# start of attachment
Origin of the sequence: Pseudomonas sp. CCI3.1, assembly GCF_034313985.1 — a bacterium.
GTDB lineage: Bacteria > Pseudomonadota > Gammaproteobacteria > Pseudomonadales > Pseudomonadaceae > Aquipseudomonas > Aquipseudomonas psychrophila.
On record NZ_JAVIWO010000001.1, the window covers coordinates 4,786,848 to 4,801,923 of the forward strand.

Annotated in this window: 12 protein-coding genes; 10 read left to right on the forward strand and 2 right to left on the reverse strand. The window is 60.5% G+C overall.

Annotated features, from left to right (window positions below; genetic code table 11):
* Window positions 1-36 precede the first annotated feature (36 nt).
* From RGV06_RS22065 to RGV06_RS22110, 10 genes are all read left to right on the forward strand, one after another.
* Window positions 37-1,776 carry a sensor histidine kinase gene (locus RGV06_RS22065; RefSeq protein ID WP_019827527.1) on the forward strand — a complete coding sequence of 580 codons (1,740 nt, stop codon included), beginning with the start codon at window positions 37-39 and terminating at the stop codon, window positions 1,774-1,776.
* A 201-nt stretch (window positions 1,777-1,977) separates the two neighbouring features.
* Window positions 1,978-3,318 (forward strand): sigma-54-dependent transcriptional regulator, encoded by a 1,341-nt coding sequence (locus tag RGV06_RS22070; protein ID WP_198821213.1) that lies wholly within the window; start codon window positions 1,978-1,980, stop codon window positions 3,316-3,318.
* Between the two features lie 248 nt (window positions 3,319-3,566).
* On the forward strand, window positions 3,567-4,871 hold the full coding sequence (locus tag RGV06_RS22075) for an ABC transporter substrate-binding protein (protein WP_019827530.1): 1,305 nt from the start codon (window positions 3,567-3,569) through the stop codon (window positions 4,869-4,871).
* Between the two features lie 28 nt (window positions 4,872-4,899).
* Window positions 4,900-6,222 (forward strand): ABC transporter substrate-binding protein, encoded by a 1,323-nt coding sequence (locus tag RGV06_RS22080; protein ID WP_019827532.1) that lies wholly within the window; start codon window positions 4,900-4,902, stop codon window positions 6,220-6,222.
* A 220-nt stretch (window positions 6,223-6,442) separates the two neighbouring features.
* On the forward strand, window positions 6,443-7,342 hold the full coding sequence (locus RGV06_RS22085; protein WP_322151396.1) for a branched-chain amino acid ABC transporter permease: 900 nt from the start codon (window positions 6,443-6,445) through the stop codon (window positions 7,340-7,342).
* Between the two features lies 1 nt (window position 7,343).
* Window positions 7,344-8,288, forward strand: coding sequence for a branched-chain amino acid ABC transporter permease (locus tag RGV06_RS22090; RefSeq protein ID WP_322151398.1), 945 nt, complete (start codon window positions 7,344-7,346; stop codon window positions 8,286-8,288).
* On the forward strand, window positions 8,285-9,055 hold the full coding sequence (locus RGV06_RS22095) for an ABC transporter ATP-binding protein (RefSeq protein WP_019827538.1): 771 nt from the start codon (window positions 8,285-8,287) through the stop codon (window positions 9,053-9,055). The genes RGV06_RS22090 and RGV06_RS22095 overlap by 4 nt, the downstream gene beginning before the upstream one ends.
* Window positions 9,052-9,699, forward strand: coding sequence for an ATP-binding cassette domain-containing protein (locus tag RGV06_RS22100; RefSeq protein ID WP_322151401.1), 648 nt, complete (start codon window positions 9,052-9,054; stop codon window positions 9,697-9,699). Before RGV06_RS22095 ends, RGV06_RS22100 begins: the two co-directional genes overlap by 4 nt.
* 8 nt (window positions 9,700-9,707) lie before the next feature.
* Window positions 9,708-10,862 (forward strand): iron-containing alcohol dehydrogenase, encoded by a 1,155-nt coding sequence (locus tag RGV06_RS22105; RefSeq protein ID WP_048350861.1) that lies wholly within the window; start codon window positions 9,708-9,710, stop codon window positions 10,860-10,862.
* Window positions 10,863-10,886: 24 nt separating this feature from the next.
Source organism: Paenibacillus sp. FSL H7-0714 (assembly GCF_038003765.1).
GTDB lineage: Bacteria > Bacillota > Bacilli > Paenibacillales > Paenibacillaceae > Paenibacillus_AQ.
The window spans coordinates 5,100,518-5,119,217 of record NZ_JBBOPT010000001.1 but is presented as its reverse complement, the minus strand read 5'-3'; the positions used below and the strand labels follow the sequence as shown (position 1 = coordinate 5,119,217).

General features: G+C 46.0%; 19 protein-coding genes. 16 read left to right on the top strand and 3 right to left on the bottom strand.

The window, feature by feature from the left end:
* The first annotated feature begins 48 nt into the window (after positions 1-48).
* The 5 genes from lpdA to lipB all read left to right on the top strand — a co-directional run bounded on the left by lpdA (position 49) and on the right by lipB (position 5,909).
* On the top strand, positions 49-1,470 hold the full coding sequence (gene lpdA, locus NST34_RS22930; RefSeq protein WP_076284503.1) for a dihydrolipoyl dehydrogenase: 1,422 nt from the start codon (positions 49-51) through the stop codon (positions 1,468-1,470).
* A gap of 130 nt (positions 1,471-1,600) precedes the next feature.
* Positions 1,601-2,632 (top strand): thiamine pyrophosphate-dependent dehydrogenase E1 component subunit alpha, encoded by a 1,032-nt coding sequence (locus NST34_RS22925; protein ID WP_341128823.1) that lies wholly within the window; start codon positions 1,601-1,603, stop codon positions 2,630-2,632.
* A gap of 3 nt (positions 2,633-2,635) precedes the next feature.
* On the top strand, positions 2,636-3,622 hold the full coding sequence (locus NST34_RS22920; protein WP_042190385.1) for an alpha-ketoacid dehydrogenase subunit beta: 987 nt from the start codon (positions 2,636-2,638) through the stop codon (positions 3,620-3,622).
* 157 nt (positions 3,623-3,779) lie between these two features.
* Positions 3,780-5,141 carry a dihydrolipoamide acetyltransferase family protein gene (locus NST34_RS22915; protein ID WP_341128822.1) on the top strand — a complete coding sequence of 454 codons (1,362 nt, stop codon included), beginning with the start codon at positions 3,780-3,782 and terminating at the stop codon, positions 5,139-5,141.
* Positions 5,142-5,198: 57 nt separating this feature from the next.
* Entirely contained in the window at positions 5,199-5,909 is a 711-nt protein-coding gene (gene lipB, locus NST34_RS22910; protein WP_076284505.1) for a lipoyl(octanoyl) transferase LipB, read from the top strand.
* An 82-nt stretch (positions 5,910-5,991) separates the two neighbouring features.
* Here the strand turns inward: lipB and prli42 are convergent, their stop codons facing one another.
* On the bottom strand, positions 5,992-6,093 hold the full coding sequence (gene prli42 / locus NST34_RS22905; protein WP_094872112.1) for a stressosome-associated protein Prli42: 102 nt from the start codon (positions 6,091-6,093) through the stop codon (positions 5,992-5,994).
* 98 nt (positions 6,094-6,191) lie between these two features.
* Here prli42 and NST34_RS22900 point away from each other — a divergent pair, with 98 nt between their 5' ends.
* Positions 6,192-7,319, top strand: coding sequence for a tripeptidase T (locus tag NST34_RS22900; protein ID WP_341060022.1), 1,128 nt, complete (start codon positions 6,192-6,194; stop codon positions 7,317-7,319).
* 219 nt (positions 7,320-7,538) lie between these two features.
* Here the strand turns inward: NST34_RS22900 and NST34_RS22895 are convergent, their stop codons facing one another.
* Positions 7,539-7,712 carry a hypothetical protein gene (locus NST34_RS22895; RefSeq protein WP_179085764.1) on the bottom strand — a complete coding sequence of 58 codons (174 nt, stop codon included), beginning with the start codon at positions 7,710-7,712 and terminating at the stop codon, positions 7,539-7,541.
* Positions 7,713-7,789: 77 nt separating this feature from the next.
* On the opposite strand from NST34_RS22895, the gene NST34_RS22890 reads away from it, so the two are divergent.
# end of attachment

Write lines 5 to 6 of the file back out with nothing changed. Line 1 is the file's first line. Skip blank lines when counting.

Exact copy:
Annotated features, from left to right (window positions below; genetic code table 11):
* Window positions 1-36 precede the first annotated feature (36 nt).